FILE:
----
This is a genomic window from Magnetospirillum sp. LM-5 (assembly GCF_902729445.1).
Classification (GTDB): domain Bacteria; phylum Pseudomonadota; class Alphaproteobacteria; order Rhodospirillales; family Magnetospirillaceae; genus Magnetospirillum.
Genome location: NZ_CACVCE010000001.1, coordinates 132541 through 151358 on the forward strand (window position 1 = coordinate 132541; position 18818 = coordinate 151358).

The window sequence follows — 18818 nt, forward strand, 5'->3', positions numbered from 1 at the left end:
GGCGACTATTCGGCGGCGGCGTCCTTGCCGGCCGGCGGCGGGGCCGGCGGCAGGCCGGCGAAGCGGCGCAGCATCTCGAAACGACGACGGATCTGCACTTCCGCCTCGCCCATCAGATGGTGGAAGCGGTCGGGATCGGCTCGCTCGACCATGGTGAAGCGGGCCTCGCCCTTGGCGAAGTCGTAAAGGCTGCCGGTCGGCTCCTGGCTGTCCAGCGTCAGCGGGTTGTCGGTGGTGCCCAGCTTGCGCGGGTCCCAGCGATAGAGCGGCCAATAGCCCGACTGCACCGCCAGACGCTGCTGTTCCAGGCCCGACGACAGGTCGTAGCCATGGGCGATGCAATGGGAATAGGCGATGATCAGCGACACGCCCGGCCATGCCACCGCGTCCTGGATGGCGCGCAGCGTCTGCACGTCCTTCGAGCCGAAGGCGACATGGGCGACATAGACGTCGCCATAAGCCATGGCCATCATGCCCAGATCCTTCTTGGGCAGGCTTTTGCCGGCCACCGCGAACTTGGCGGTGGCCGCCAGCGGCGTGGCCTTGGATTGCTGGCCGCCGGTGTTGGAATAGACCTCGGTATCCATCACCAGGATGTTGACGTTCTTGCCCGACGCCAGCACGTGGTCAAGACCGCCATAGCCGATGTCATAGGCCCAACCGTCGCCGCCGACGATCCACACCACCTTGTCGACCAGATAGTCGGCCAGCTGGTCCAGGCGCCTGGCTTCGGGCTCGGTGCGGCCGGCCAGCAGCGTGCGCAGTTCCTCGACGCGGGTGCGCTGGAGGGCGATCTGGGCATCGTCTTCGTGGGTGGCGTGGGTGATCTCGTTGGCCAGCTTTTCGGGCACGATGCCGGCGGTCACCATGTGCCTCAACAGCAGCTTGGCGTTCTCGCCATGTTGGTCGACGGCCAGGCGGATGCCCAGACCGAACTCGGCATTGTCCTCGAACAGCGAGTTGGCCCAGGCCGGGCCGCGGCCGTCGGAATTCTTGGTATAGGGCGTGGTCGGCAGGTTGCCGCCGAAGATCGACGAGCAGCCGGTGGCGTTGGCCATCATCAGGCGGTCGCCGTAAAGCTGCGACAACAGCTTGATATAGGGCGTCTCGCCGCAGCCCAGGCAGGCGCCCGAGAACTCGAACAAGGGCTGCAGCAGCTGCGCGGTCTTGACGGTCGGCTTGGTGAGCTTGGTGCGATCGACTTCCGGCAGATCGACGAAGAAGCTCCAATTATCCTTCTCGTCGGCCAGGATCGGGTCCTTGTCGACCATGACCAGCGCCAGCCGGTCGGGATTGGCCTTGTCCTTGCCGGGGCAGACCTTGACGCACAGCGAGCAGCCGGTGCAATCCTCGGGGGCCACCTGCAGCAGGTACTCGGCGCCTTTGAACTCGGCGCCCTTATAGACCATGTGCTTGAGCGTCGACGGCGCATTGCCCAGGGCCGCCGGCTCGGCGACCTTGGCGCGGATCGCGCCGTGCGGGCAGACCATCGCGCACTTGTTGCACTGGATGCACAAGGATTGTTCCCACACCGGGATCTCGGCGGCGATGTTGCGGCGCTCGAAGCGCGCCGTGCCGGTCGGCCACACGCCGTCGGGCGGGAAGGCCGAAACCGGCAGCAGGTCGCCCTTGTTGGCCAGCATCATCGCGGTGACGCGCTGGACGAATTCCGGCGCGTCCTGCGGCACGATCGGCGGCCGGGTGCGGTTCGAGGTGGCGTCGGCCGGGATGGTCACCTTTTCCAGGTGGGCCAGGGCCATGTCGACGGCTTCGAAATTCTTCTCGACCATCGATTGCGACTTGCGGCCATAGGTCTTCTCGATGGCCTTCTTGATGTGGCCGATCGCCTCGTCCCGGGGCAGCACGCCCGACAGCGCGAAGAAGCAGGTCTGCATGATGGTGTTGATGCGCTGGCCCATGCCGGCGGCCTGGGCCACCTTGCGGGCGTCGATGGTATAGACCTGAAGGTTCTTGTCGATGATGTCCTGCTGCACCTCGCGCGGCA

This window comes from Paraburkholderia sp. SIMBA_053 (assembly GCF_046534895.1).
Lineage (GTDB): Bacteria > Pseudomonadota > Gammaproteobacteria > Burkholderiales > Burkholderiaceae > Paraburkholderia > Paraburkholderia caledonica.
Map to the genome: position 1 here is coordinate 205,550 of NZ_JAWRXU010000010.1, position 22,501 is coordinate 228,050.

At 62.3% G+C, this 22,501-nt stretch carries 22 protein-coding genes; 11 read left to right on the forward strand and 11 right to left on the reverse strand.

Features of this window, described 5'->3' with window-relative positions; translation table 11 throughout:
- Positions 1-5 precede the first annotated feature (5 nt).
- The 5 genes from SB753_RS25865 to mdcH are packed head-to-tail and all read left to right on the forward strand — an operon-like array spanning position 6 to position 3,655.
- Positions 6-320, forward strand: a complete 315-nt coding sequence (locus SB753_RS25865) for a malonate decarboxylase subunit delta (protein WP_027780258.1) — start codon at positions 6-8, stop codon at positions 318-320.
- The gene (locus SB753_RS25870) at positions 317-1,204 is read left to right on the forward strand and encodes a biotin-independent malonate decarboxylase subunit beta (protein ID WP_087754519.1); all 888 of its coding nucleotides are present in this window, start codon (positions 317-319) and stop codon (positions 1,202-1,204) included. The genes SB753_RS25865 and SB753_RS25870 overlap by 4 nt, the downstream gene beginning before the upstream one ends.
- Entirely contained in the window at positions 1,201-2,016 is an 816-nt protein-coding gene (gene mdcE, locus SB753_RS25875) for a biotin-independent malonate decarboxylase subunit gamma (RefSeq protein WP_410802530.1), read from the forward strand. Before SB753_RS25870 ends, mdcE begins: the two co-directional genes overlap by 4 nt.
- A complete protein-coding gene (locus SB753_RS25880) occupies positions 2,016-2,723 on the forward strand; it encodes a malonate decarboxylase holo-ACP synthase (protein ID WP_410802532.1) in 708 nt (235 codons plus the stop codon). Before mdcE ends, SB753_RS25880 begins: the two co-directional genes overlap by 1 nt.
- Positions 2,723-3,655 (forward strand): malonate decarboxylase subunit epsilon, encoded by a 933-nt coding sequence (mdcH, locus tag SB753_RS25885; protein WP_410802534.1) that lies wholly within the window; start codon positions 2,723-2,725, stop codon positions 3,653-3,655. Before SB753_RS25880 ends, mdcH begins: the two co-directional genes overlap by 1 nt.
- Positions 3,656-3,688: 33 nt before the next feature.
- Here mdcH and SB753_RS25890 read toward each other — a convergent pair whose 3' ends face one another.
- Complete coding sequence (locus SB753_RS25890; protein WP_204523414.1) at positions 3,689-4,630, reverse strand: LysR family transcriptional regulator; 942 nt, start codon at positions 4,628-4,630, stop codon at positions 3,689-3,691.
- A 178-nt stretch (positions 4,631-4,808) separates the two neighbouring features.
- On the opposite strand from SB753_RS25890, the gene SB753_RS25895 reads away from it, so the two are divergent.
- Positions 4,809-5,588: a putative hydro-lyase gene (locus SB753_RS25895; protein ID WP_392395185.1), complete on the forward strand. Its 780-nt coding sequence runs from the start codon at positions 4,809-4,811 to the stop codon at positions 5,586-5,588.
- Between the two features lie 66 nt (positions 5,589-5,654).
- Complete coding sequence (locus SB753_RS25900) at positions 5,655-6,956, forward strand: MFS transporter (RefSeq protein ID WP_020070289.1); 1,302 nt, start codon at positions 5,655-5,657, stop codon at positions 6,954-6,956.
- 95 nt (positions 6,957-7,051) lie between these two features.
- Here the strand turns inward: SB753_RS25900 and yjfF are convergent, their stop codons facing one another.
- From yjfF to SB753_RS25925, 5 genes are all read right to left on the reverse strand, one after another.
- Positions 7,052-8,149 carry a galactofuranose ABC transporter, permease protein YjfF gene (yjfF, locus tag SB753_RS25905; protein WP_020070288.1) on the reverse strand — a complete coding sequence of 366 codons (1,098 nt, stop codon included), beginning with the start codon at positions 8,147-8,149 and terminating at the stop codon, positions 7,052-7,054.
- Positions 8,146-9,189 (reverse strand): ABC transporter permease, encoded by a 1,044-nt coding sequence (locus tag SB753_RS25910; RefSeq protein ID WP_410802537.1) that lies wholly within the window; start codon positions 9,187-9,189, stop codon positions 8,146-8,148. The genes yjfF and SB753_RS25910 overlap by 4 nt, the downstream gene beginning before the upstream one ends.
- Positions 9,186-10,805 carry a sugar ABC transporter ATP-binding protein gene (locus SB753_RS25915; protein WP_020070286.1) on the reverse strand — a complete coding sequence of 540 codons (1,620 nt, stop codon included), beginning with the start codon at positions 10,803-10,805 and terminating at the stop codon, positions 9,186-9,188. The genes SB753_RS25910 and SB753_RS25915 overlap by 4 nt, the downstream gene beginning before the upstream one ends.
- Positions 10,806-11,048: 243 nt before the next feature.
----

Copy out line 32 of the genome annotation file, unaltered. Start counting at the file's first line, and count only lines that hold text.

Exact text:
- Positions 10,806-11,048: 243 nt before the next feature.